He sought, and sought, with eye that dimmed apace, And oft united both, as friends severe,
To find some avenue to light, some place To teach men wisdom; but the fool, untaught,
On which to rest a hope; but sought in vain. Was foolish still. His ear he stopped, his eyes
Darker and darker still the darkness grew. He shut, and blindly, deally obstinate,
At length he sunk, and Disappointment stood Forced desperately his way from wo to wo.
His only comforter, and mournfully

One place, one only place, there was on earth,
Told all was passed. His interest in life, Where no man e'er was fool, however mad.
In being, ceased : and now he seemed to feel, “Men may live fools, but fools they cannot die.”
And shuddered as he felt, his powers of mind Ah! 'twas a truth most true; and sung in Time,
Decaying in the spring-time of his day.

And to the sons of men, by one well known The vigorous, weak became, the clear obscure. On earth for lofty verse and lofty sense. Memoty gave up her charge, Decision reeled, Much hast thou seen, fair youth, much heard; And from her flight, Fancy returned, returned but thou Because she found no nourishment abroad. Hast never seen a death-bed, never heard The blue heavens withered, and the moon, and A dying groan. Men saw it often. 'Twas sad, sun,

To all most sorrowful and sad; to guilt, And all the stars, and the green earth, and morn 'Twas anguish, terror, darkness, without bow. And evening, withered; and the eyes, and smiles, But, oh! it had a most convincing tongue, And faces, of all men and women withered; A potent oratory, that secured Withered to him; and all the universe, Most mute attention; and it spoke the truth Like something which had been, appeared; but So boldly, plainly, perfectly distinct, now

That none the meaning could mistake, or doubt; Was dead and mouldering fast away. He tried And had withal a disenchanting power, No more to hope, wished to forget his vow, A most omnipotent and wondrous power, Wished to forget his harp; then ceased to wish. Which in a moment broke, for ever broke, That was his last. Enjoyment now was done. And utterly dissolved, the charms, and spells, He had no hope, no wish, and scarce a fear. And cunning sorceries of earth and hell. Of being sensible, and sensible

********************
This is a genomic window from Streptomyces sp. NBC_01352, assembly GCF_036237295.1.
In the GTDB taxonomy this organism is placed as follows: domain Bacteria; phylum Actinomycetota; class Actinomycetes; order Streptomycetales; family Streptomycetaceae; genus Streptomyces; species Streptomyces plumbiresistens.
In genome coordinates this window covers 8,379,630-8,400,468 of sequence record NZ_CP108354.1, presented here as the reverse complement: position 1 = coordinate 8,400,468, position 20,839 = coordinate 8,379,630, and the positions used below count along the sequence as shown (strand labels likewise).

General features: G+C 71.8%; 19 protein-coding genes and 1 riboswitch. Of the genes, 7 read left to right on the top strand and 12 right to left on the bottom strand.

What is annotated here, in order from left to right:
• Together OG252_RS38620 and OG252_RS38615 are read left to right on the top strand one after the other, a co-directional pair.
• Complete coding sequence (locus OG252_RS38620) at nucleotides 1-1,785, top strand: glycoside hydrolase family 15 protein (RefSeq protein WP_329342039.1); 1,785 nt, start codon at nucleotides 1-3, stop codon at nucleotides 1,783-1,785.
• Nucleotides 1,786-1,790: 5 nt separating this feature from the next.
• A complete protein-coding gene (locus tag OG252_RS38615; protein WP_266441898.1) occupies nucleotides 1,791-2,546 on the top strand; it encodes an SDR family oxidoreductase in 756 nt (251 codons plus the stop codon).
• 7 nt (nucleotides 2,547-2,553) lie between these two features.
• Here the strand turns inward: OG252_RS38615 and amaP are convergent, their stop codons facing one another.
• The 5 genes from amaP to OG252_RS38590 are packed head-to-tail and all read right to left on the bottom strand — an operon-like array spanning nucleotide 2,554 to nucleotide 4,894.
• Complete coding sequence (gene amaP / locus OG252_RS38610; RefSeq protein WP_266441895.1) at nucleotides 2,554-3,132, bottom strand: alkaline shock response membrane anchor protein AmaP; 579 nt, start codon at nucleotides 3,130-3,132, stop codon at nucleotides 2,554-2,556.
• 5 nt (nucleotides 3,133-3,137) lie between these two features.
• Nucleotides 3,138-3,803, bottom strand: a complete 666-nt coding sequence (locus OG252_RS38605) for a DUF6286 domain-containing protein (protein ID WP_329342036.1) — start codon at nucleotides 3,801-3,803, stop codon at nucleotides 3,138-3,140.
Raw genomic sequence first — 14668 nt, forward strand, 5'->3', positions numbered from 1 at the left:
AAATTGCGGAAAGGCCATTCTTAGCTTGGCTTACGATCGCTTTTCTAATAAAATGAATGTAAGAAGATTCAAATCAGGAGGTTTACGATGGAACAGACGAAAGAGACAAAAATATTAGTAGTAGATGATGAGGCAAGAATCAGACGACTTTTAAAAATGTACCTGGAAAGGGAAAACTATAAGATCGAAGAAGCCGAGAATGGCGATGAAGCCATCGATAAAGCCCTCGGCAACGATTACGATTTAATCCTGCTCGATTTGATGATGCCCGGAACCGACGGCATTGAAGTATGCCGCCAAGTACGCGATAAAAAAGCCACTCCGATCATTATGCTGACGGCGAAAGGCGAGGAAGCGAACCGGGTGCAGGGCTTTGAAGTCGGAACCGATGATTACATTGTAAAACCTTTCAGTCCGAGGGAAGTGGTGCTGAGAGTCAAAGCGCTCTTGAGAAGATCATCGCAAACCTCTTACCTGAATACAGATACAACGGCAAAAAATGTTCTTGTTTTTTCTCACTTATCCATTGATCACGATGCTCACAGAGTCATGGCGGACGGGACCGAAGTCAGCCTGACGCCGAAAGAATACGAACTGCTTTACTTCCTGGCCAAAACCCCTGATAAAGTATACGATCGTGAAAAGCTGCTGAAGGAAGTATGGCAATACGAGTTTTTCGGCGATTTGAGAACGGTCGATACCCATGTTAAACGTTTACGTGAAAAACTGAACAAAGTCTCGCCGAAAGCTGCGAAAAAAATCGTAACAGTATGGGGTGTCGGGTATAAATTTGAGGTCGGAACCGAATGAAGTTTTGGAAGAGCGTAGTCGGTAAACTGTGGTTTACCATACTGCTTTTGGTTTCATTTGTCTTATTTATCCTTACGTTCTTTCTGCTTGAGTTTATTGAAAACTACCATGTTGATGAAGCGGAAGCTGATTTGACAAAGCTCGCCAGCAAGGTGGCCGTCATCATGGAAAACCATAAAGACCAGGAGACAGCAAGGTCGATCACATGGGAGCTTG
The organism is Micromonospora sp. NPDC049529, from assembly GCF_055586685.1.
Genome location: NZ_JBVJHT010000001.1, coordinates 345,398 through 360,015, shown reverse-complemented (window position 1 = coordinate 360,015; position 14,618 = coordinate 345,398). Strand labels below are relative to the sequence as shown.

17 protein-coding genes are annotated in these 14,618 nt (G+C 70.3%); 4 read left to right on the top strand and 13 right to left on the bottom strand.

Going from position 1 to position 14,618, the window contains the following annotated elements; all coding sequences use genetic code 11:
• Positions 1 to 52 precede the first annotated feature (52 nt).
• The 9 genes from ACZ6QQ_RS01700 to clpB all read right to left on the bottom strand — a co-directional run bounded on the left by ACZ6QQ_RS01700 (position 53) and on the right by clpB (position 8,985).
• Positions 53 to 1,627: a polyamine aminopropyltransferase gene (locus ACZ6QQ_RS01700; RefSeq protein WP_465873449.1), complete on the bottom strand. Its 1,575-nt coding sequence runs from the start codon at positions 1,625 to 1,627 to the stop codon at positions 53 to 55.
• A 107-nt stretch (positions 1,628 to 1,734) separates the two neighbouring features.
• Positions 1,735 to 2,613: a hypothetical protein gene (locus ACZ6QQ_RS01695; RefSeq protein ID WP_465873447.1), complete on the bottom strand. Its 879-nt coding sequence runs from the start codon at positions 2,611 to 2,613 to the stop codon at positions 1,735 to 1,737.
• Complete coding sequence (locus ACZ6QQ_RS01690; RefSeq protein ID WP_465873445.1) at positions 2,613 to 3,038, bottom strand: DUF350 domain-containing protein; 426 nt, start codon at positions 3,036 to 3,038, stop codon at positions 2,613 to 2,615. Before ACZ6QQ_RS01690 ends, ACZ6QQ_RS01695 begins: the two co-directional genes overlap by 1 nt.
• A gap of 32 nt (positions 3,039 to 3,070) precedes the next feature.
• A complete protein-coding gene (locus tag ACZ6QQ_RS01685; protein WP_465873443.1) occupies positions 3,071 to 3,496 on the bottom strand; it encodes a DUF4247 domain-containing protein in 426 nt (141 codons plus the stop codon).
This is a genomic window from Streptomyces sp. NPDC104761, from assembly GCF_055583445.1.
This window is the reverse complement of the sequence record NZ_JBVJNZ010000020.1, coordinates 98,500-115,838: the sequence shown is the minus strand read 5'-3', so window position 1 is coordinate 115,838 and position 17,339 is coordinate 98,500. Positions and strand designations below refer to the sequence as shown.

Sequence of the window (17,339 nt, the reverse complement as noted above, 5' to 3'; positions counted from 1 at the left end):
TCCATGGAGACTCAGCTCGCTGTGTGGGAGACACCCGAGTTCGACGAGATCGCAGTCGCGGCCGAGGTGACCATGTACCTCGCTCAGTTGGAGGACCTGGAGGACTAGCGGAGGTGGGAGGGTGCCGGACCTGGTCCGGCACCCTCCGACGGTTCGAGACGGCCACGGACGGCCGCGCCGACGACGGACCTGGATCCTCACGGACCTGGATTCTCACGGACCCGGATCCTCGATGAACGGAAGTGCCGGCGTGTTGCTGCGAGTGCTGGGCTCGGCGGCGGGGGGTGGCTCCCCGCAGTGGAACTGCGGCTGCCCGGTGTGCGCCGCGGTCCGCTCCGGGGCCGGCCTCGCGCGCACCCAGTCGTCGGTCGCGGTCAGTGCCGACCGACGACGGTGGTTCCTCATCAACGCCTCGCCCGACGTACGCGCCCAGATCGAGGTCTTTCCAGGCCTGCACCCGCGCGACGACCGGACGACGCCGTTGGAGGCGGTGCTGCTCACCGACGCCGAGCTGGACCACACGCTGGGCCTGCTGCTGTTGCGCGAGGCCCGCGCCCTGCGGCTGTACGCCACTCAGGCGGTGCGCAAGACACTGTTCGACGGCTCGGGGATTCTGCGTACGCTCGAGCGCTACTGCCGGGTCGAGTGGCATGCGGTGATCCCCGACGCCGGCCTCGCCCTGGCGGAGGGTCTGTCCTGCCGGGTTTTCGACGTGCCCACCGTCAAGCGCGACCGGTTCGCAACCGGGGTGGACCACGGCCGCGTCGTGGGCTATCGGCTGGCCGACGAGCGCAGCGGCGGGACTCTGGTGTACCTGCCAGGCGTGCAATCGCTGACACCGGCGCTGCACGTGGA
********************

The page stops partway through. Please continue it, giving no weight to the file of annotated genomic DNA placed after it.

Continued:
And thus it spoke to him who ghastly lay, Of loss, he as some atom seemed, which God And struggled for another breath: Earth's cup Had made superfluously, and needed not Is poisoned; her renown, most infamous; To build creation with; but back again Her gold, seem as it may, is really dust; To nothing threw, and left it in the void, Her titles, slanderous names; her praise, reproach; With everlasting sense that once it was. Her strength, an idiot's boast; her wisdom blind; Oh! who can tell what days, what nights, he Her gain, eternal loss; her hope, a dream; spent,

Her love, her friendship, enmity with God; Of tideless, waveless, sailless, shoreless wo! Her promises, a lie; her smile, a harlot's; And who can tell how many, glorious once, Her beauty, paint, and rotten within; her please To others and themselves of promise full,

ures, Conducted to this pass of human thought, Deadly assassins masked; her laughter grief; This wilderness of intellectual death,

Her breasts, the sting of Death; her total sum,
Wasted and pined, and vanished from the earth, Her all, most utter vanity; and all
Leaving no vestige of memorial there!

Her lovers mad, insane most grievously,
It was not so with him. When thus he lay, And most insane because they know it not.
Forlorn of heart, withered and desolate,

Thus did the mighty reasoner, Death declare, As leaf of Autumn, which the wolfish winds, And volumes more; and in one word confirmed Selecting from its falling sisters, chase,

The Bible whole, Eternity is all.
Far from its native grove, to lifeless wastes, But few spectators, few believed, of those
And leave it there alone, to be forgotten

Who staid behind. The wisest, best of men, Eternally, God passed in mercy by, —

Believed not to the letter full; but turned, His praise be ever new !-and on him breathed, And on the world looked forth, as if they thought And bade him live, and put into his hands The well-trimmed hypocrite had something still A holy harp, into his lips a song,

Of inward worth. The dying man alone, That rolled its numbers down the tide of Time. Gave faithful audience, and the words of Death, Ambitious now but little, to be praised

To the last jot, believed, believed and felt; Of men alone; ambitious most, to be

But oft, alas! believed and felt too late. Approved of God, the Judge of all; and have And had Earth, then, no joys, no native sweets His name recorded in the book of life.

No happiness, that one, who spoke the truth, Such things were Disappointment and Re- Might call her own? She had ; true, native sweets,

Indigenous delights, which up the tree

morse.